Working Vanlife - Fred & Eric interview Head of Prodcution, Jamie Pigram


When our Head of Production, Jamie Pigram and her partner decided to leave their Hackney flat in favour of living and working from a converted van, it was pretty big news. No one could have predicted their life-changing decision would have been overshadowed by a global pandemic and world economic uncertainty! Somehow though, their "vanlife" style of living has proven to be impeccably timed. In a few short months, the world has adapted to remote and flexible working. Suddenly living and working from the van, along with the freedom the rest of us house-bound remote workers crave, has become an enviable setup. We spoke to Jamie about life after bricks and mortar, how she manages to work from a van and most importantly, how she decides which enviable location to navigate to next.

What are your favourite things about working from a van?

The feeling of freedom. I find it's actually really inspiring to change location on a regular basis. Even when working in a city, or from home, it's nice to take a walk, go to a cafe or sit in a park to keep from stagnating in the same office chair. That feeling is magnified when your local park becomes a mountain range or a golden beach. Being in a van allows me to change my surroundings on a daily basis. Don’t get me wrong, as often as I’m in a picturesque location I’m also in a supermarket car park or on the side of a busy road, but I really enjoy that freedom. I still work my normal hours, so I don't set off on big hikes at the start of the working day, but to be able to have my morning coffee in the Swiss mountains before the day starts and take a swim in the ocean at lunch is absolutely fantastic.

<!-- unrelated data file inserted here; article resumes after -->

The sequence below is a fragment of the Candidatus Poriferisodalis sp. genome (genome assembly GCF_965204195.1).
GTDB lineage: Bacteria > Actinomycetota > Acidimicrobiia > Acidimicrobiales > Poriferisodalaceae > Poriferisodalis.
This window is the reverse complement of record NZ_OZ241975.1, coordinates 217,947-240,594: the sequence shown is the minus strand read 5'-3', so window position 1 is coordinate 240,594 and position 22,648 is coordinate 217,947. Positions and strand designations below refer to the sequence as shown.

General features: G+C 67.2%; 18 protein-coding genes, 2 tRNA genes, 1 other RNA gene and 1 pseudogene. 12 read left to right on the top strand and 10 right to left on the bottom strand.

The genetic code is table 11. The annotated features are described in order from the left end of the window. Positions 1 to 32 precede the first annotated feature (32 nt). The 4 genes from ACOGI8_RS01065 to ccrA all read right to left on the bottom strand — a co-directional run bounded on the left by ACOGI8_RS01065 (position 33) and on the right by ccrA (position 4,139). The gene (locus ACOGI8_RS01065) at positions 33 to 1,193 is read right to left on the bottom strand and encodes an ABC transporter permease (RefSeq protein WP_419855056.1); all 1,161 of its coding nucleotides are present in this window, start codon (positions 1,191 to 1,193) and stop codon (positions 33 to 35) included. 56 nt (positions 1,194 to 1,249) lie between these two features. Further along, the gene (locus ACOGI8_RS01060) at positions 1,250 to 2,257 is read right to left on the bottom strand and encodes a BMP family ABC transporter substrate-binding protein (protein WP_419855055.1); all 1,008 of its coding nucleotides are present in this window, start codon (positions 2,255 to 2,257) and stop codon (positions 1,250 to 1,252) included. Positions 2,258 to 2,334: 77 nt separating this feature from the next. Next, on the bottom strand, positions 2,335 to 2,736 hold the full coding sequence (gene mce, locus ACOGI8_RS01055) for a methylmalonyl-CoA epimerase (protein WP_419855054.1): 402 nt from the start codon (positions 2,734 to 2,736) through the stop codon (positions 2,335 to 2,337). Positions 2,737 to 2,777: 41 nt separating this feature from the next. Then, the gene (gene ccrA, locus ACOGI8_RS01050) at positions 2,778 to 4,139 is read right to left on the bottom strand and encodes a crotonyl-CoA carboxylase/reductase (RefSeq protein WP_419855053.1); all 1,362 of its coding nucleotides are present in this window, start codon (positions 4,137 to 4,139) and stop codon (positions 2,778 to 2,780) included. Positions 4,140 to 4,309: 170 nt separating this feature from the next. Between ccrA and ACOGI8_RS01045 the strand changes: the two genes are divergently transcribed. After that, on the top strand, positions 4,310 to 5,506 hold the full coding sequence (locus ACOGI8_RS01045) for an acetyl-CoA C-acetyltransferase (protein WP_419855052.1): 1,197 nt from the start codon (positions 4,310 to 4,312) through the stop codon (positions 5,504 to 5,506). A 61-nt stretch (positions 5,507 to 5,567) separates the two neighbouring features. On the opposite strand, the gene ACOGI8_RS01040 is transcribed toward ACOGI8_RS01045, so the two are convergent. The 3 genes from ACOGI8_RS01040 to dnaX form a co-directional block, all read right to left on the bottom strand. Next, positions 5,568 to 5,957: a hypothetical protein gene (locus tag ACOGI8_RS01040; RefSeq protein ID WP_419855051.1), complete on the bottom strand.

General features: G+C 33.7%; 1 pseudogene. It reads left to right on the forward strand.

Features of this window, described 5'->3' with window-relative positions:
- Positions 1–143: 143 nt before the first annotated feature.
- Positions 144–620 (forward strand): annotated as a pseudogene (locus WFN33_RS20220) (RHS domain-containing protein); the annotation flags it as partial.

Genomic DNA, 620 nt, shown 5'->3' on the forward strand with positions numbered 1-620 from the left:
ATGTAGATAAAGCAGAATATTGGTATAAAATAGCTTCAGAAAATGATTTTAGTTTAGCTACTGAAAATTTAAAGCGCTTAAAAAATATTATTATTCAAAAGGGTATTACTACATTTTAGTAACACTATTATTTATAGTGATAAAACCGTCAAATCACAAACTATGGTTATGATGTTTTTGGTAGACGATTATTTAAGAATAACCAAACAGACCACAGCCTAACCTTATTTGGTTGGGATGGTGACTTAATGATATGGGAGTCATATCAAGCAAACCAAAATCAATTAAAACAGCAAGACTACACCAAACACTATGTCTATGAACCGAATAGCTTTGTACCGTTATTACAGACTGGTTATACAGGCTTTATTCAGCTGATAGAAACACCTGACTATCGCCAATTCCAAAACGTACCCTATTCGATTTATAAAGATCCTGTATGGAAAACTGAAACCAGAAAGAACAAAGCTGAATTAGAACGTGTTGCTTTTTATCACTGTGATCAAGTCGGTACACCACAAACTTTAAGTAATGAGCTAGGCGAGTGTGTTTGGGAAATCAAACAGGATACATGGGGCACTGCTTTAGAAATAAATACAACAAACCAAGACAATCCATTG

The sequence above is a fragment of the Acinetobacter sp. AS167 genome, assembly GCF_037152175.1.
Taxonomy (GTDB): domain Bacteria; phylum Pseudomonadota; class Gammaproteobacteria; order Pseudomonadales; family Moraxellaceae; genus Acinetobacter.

What are the biggest challenges to working from a van?

There's nothing that can't really be overcome. As long as I've got signal and power, I'm all set. As a producer it's vital for me to stay in touch with my team and my clients, so even though I'm sitting with a view of an Italian lake, I'm always on hand. Similarly, if I've run out of fuel or have broken down on a motorway, I can still reply to emails or take a call. Obviously, the working space is a lot smaller than a typical office room, but that's actually part of the appeal. With the windows open and a decent view, it makes my working space feel larger and I’m enjoying the challenge of rearranging the space to look as normal as possible for Zoom calls. 

Another day at the office.

Why did you decide to live and work in a van?

It's something my partner and I have always been interested in. We love the outdoors, seeing new places and hiking. At one point we rented a small van for a week and dragged our mattress into the back. We had a small camping hob and a frying pan, and spent the week in Cornwall. As a co-owner of a company you can gradually discover what works for you, and I couldn’t be luckier to have two business partners wonderful enough to support my decision. If emailing and calling remotely from Cornwall works, then why not from a quaint village in Corsica? We loved driving in campervans and parking in new spots every night so decided to make it a more permanent part of our life.  

How do you power your laptop?